WASHINGTON — Falling health-care costs are brightening the financial outlook for Medicare, extending the life of the trust fund that supports the program until 2026 — two years later than previously forecast.
The new projections, released Friday by the program's trustees, credit President Barack Obama's Affordable Care Act in part for the improvement in the finances of the federal health insurance program for the elderly. The act's limits on Medicare Advantage, a more expensive form of Medicare run by private insurers, are proving more effective than previously forecast, the report said.
The trustees also cited lower-than-expected spending in “most ... service categories — especially skilled nursing facilities,” a development that is not well understood. Costs have been slowing throughout the health-care industry, due in part to the recent recession, economists say, but also because of what appear to be more fundamental changes aimed at reducing waste and improving results.
The trustees reported no such gains in the finances of Social Security, but no significant deterioration, either.
The Social Security trust funds will have enough cash to pay full retirement and disability benefits until 2033, the report said.
Both programs still face huge long-term financial problems as the baby-boom generation retires. And on Friday, analysts worried that the sunnier projections, together with an improving economy and a rapidly shrinking federal budget deficit, could serve to further dampen enthusiasm in Washington for tackling the nation's toughest fiscal problems.
“To me, that's the real loss of all this good news,” said Paul Ginsburg, president of the Washington-based Center for Studying Health System Change. “I don't think anyone except the most extreme person, seeing these trends, thinks the (Medicare) cost problem has been solved. But the way politicians are, it does tend to take the pressure off.”
At a news conference to release the report at the Treasury Department, top administration officials pledged to do more to control costs even as they hailed the early success of the president's signature health-care initiative. The Affordable Care Act has come under sustained attack since its passage in 2010 from Republicans who accused Obama of raiding Medicare to help pay for an expansion of health coverage for the uninsured.
The Affordable Care Act indeed aimed to slice roughly $700 billion in savings from Medicare over a decade, mainly through cost controls for providers. The result since its passage, Health and Human Services Secretary Kathleen Sebelius told reporters, has been to extend the life of the trust fund that pays hospital bills by nearly a decade.
“Today's trustee report confirms that the ACA is continuing to strengthen Medicare and ensure its solvency for future generations,” Sebelius said, noting that the administration had advanced that goal “without eliminating a single guaranteed benefit.”
With Medicare spending per person now rising at the historically low rate of 1.7 percent a year, Sebelius said, seniors can also expect to profit: Preliminary estimates show Medicare premiums will not rise “a single dime” for 2014.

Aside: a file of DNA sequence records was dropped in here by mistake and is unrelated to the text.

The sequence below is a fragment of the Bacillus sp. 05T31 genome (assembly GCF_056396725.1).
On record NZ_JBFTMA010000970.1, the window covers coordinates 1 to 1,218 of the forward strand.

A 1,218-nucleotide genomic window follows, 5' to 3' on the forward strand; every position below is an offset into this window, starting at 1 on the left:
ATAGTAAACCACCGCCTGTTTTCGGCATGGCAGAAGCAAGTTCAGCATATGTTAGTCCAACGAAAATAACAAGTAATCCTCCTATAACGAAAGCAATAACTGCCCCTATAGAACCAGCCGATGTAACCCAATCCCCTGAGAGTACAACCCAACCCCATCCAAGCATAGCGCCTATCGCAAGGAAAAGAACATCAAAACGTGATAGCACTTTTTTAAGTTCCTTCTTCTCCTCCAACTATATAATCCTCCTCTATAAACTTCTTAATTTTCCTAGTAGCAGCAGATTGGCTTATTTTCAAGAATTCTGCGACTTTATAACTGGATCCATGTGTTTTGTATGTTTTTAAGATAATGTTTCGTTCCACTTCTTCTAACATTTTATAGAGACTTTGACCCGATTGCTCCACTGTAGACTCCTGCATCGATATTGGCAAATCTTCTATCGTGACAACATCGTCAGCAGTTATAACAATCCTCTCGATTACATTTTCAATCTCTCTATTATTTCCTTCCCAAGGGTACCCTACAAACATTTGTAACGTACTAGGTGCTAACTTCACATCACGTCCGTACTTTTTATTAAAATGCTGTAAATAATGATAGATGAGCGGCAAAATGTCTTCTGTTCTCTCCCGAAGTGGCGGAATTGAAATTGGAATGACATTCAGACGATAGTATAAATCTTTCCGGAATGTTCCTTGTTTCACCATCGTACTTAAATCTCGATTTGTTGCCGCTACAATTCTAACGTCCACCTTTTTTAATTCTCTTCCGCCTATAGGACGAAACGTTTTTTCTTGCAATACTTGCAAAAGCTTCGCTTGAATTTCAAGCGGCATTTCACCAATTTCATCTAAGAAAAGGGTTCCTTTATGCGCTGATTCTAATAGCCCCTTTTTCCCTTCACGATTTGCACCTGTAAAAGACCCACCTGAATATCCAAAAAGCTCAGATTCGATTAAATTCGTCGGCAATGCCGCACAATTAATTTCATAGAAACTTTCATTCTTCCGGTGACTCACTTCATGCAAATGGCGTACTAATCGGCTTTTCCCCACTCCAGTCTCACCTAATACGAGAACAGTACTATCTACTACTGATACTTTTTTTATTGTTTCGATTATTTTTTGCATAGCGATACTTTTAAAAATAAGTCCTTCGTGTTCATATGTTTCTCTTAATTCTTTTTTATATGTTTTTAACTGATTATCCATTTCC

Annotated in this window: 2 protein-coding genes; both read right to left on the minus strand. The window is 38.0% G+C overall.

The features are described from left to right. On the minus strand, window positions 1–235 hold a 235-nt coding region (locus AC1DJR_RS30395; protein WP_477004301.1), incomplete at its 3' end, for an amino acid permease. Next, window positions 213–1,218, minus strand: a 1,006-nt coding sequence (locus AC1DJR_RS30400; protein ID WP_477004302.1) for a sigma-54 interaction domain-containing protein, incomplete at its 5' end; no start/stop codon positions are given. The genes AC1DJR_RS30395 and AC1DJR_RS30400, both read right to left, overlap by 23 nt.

Sebelius is one of four administration officials who serve on the board of trustees for Medicare and Social Security. There are also two public trustees: Charles Blahous, a research fellow at the Hoover Institute, and Robert Reischauer, a former president of the Urban Institute and a former director of the Congressional Budget Office.
At the news conference, Reischauer cautioned that it “would be a mistake” to interpret the two-year improvement in the life of the Medicare trust fund “as a significant development.” He noted that the future of Medicare “depends critically on our ability to adhere to the (spending) discipline in the ACA” — a prospect that has long generated skepticism.
Even if the act holds up, independent analysts say policymakers will have to do more to shore up Medicare and Social Security at a time when 10,000 people are retiring daily.
“The good news doesn't mitigate the long-term challenges with the growing elderly population,” said Patricia Neuman, director of the Program on Medicare Policy at the Henry J. Kaiser Family Foundation.
Reischauer and Blahous also warned against complacency for Social Security. While the trust fund for retirement benefits will be solvent for decades, a separate fund for disability benefits will run out in 2016 without congressional action. Making both programs fully solvent for 75 years would require an immediate increase in the 12.4 percent payroll tax of 2.7 percentage points, or an immediate cut in benefits — for all beneficiaries — of more than 16 percent.
“Even if a Social Security solution were enacted today and effective immediately, it would require financial corrections that are substantially more severe than those enacted” in the last major reforms to Social Security in 1983, they wrote in a message included in the report.
Treasury Secretary Jack Lew said Obama “recognizes how essential reform is” and “is determined to work on a bipartisan basis to put Social Security and Medicare on a stronger footing.”
In his most recent budget request, Obama proposed using a less-generous measure of inflation to calculate annual cost-of-living adjustments for Social Security, an idea that would fix about a quarter of the program's long-term funding shortfall. Obama has also proposed to cut Medicare spending by reducing “excessive subsidies to prescription drug companies and ask(ing) wealthy seniors to contribute a little more,” as Lew put it.
But those proposals have gone nowhere in Congress, where members of both parties have shied away from reforms that would affect current beneficiaries. There is some hope that the need to raise the federal debt limit later this year will create fresh pressure for a deal. But for now, Lew acknowledged Friday, momentum has waned.